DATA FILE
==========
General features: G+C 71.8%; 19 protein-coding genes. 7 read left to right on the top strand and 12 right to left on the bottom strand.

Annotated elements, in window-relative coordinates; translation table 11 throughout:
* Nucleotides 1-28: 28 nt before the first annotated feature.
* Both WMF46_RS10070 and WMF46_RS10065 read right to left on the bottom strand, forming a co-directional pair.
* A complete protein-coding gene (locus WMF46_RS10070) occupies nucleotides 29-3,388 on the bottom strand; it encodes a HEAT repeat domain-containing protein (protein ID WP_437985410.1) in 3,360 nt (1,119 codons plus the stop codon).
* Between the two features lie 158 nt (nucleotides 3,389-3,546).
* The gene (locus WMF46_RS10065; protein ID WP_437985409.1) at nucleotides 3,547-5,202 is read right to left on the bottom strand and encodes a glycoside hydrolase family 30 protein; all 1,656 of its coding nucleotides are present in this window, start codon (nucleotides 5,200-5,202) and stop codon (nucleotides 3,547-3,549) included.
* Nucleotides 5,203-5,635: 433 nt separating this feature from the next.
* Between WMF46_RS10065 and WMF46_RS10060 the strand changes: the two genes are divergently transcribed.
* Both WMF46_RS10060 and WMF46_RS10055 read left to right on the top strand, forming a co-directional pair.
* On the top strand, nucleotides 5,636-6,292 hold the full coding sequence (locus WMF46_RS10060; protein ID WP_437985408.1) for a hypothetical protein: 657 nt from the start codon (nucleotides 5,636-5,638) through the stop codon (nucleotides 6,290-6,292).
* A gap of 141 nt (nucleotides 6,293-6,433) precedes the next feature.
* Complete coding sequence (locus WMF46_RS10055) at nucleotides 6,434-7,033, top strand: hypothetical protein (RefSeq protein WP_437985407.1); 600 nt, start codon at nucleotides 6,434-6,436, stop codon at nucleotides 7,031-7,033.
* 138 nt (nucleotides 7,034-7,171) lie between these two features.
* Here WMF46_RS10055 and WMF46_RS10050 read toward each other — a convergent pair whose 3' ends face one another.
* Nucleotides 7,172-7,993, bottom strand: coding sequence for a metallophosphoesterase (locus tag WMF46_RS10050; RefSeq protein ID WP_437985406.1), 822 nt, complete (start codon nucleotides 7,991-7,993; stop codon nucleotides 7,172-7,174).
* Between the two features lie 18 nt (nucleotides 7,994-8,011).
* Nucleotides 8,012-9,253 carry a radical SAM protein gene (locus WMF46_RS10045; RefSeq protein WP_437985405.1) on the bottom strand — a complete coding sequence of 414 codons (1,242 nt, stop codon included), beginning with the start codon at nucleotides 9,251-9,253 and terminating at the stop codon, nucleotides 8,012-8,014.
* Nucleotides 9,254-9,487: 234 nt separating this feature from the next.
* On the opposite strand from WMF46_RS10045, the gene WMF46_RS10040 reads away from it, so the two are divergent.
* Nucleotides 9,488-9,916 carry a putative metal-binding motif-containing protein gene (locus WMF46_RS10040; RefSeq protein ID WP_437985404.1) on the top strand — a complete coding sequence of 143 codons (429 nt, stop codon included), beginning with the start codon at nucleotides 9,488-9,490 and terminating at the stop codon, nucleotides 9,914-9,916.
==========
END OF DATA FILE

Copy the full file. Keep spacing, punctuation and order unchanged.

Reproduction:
General features: G+C 71.8%; 19 protein-coding genes. 7 read left to right on the top strand and 12 right to left on the bottom strand.

Annotated elements, in window-relative coordinates; translation table 11 throughout:
* Nucleotides 1-28: 28 nt before the first annotated feature.
* Both WMF46_RS10070 and WMF46_RS10065 read right to left on the bottom strand, forming a co-directional pair.
* A complete protein-coding gene (locus WMF46_RS10070) occupies nucleotides 29-3,388 on the bottom strand; it encodes a HEAT repeat domain-containing protein (protein ID WP_437985410.1) in 3,360 nt (1,119 codons plus the stop codon).
* Between the two features lie 158 nt (nucleotides 3,389-3,546).
* The gene (locus WMF46_RS10065; protein ID WP_437985409.1) at nucleotides 3,547-5,202 is read right to left on the bottom strand and encodes a glycoside hydrolase family 30 protein; all 1,656 of its coding nucleotides are present in this window, start codon (nucleotides 5,200-5,202) and stop codon (nucleotides 3,547-3,549) included.
* Nucleotides 5,203-5,635: 433 nt separating this feature from the next.
* Between WMF46_RS10065 and WMF46_RS10060 the strand changes: the two genes are divergently transcribed.
* Both WMF46_RS10060 and WMF46_RS10055 read left to right on the top strand, forming a co-directional pair.
* On the top strand, nucleotides 5,636-6,292 hold the full coding sequence (locus WMF46_RS10060; protein ID WP_437985408.1) for a hypothetical protein: 657 nt from the start codon (nucleotides 5,636-5,638) through the stop codon (nucleotides 6,290-6,292).
* A gap of 141 nt (nucleotides 6,293-6,433) precedes the next feature.
* Complete coding sequence (locus WMF46_RS10055) at nucleotides 6,434-7,033, top strand: hypothetical protein (RefSeq protein WP_437985407.1); 600 nt, start codon at nucleotides 6,434-6,436, stop codon at nucleotides 7,031-7,033.
* 138 nt (nucleotides 7,034-7,171) lie between these two features.
* Here WMF46_RS10055 and WMF46_RS10050 read toward each other — a convergent pair whose 3' ends face one another.
* Nucleotides 7,172-7,993, bottom strand: coding sequence for a metallophosphoesterase (locus tag WMF46_RS10050; RefSeq protein ID WP_437985406.1), 822 nt, complete (start codon nucleotides 7,991-7,993; stop codon nucleotides 7,172-7,174).
* Between the two features lie 18 nt (nucleotides 7,994-8,011).
* Nucleotides 8,012-9,253 carry a radical SAM protein gene (locus WMF46_RS10045; RefSeq protein WP_437985405.1) on the bottom strand — a complete coding sequence of 414 codons (1,242 nt, stop codon included), beginning with the start codon at nucleotides 9,251-9,253 and terminating at the stop codon, nucleotides 8,012-8,014.
* Nucleotides 9,254-9,487: 234 nt separating this feature from the next.
* On the opposite strand from WMF46_RS10045, the gene WMF46_RS10040 reads away from it, so the two are divergent.
* Nucleotides 9,488-9,916 carry a putative metal-binding motif-containing protein gene (locus WMF46_RS10040; RefSeq protein ID WP_437985404.1) on the top strand — a complete coding sequence of 143 codons (429 nt, stop codon included), beginning with the start codon at nucleotides 9,488-9,490 and terminating at the stop codon, nucleotides 9,914-9,916.